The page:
3. Participant change in intent to discuss EOL care options [ Time Frame: Assessed at baseline and at 1, 3, and 6 months of baseline beginning April 2017 and ending October 2018, up to 78 weeks. ]
    Changes in intention to discuss EOL care options will be assessed for all patients in both arms of the study by using the Transtheoretical Stages of Change Model.


Secondary Outcome Measures :
  1. Knowledge of prognosis and EOL care options [ Time Frame: Assessed at baseline and at 1, 3, and 6 months of baseline beginning April 2017 and ending October 2018, up to 78 weeks. ]
    Knowledge of prognosis and EOL care options will be measured by using survey questions designed to assess this.

  2. Decisional conflict about preferences for EOL care [ Time Frame: Assessed at baseline and at 1, 3, and 6 months of baseline beginning April 2017 and ending October 2018, up to 78 weeks. ]
    Decisional conflict will be assessed by using the Decisional Conflict Scale, a validated tool for scoring uncertainty related to decision making. Patients are asked, "If the doctors told you that your illness could not be cured, which treatment option would you prefer?" Patients must choose one of three choices: 1) "All treatment options available to help me live for as long as possible"; 2) "Palliative care"; or 3) "Hospice." They are then asked 10 follow-up questions to assess their certainty about their choice. The response choices to these 10 questions are "yes," "unsure," or "no." Each response choice is assigned a numeric value, 0, 2, and 4, respectively. The patient's total score is calculated by adding the values for all 10 questions, dividing the sum by 10, then multiplying that figure by 25. The patient's uncertainty score is calculated by adding the values of their responses to questions 9 and 10, dividing by 2, and multiplying that value by 25.

  3. Participant perceptions about their quality of life [ Time Frame: Assessed at baseline and at 1, 3, and 6 months of baseline beginning April 2017 and ending October 2018, up to 78 weeks. ]
    Perceptions of quality of life will be assessed by using the McGill Quality of Life Questionnaire-Revised (MQOL-R), a validated scale to measure the patient's perception of quality of life over the last two days. This instrument includes 15 questions to which patients respond with a number ranging from 0 to 10. For each question, the patient is told what a 0 means and what a 10 means--the definitions vary from question to question. For some questions, a 0 means "very bad" while a 10 means "excellent." For other questions, a 0 means "not a problem" while a 10 means "a tremendous problem." Patients can also refuse to answer or reply that they do not know.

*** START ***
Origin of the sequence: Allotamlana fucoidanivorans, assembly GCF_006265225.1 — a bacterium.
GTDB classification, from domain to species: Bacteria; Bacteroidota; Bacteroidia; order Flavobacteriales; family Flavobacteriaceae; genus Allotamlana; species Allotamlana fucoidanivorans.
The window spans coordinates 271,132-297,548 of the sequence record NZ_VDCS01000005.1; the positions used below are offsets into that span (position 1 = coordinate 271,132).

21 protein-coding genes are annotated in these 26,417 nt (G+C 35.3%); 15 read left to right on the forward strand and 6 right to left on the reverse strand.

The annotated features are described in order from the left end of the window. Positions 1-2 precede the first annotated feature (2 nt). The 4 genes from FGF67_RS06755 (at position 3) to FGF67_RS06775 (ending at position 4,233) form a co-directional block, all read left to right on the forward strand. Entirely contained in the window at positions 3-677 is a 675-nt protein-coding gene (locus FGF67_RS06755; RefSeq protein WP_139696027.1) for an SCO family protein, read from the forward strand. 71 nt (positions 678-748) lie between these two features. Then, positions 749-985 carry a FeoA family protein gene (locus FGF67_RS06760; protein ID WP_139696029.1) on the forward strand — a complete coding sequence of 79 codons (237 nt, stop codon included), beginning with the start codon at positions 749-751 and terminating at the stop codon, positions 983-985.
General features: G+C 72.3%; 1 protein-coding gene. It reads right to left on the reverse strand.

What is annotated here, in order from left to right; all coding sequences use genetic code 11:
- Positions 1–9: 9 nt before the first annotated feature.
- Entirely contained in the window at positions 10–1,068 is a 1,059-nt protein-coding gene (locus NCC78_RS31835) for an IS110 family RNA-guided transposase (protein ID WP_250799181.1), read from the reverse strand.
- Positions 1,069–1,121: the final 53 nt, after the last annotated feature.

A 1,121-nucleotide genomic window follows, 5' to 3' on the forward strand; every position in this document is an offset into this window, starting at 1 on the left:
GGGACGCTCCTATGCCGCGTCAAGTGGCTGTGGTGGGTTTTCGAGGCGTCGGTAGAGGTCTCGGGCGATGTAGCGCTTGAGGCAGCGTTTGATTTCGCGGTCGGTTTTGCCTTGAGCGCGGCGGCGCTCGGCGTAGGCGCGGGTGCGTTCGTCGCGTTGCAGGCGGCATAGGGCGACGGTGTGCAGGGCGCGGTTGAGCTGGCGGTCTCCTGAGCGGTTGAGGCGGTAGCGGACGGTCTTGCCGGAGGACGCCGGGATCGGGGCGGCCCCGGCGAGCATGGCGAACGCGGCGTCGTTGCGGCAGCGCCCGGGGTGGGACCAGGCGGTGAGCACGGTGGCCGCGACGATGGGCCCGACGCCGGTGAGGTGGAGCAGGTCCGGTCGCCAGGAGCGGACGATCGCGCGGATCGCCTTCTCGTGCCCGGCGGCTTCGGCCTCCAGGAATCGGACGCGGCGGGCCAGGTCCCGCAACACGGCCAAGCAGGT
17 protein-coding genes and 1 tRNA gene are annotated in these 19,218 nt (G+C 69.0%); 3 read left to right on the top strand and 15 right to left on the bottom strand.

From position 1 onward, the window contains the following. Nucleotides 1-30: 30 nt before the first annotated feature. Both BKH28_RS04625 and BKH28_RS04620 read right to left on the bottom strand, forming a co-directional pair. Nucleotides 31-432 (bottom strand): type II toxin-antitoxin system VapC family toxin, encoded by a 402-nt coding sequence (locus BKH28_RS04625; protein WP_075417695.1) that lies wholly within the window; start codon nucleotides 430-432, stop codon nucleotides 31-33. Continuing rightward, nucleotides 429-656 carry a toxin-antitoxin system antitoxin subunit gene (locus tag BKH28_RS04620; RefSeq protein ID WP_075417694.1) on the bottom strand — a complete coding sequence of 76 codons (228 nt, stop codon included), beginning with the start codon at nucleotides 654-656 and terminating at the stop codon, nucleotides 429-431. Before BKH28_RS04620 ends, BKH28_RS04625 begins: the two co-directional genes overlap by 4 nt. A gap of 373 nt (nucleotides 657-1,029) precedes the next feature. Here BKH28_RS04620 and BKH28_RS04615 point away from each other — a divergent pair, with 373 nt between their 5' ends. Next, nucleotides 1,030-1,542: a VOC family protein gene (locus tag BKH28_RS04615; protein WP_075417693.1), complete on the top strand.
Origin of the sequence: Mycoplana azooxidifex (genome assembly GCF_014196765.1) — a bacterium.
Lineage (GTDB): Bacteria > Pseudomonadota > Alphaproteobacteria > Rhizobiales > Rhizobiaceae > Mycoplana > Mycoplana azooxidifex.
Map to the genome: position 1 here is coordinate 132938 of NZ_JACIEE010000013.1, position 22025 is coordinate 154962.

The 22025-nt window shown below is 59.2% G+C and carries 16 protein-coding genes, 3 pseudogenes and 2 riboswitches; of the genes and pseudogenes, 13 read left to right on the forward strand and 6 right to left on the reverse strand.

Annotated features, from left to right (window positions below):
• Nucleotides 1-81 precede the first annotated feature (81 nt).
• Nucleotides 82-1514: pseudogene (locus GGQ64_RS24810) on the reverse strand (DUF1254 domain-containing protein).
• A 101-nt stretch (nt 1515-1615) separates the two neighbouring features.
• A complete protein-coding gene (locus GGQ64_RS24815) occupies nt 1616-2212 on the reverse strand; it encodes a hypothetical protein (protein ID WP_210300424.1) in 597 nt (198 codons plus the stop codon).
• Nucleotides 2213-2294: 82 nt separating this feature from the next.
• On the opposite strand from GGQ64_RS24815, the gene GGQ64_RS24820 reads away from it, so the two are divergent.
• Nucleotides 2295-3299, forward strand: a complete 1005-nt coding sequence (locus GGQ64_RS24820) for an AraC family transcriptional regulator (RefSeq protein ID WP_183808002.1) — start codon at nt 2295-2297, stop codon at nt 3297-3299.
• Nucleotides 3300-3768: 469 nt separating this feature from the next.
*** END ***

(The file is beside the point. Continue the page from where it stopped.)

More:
4. Patient healthcare utilization [ Time Frame: Assessed at 1, 3, and 6 months of baseline beginning May 2017 and ending October 2018, up to 74 weeks. ]
    Patient healthcare utilization will be assessed by research staff conducting chart reviews following each survey interval to quantify emergency department visits and hospitalizations, referrals to palliative care or hospice, and whether or not a patient has completed an advance directive following study initiation.

  5. Date and place of death [ Time Frame: Assessed at 1, 3, and 6 months of baseline beginning May 2017 and ending October 2018, up to 74 weeks. ]
    While conducting scheduled chart reviews, research staff will document the date and place (hospital, hospice, or home) if the medical record indicates that the patient is deceased.



Information from the National Library of Medicine

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Ages Eligible for Study:   21 Years and older   (Adult, Older Adult)
Sexes Eligible for Study:   All
Accepts Healthy Volunteers:   No
Criteria

Inclusion Criteria:

  1. breast, lung, colon, prostate or other advanced cancer diagnosis
  2. English proficient
  3. African American
  4. mentally competent

Exclusion Criteria:

1) not currently receiving palliative or hospice care


Information from the National Library of Medicine

To learn more about this study, you or your doctor may contact the study research staff using the contact information provided by the sponsor.

Please refer to this study by its ClinicalTrials.gov identifier (NCT number): NCT03626402


Locations
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United States, Texas
Parkland Hospital
Dallas, Texas, United States, 75235
Sponsors and Collaborators
University of Texas Southwestern Medical Center
Investigators
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Principal Investigator: Ramona L Rhodes, MD, MPH UT Southwestern Medical Center
  Study Documents (Full-Text)

Documents provided by University of Texas Southwestern Medical Center:
Informed Consent Form  [PDF] September 8, 2017

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Responsible Party: University of Texas Southwestern Medical Center
ClinicalTrials.gov Identifier: NCT03626402    
Other Study ID Numbers: STU 042016-050
CCCDA-16-003-01 ( Other Grant/Funding Number: American Cancer Society )
First Posted: August 13, 2018    Key Record Dates
Last Update Posted: September 25, 2019
Last Verified: September 2019
Individual Participant Data (IPD) Sharing Statement:
Plan to Share IPD: No

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Studies a U.S. FDA-regulated Drug Product: No
Studies a U.S. FDA-regulated Device Product: No
Keywords provided by University of Texas Southwestern Medical Center:
advanced cancer
African American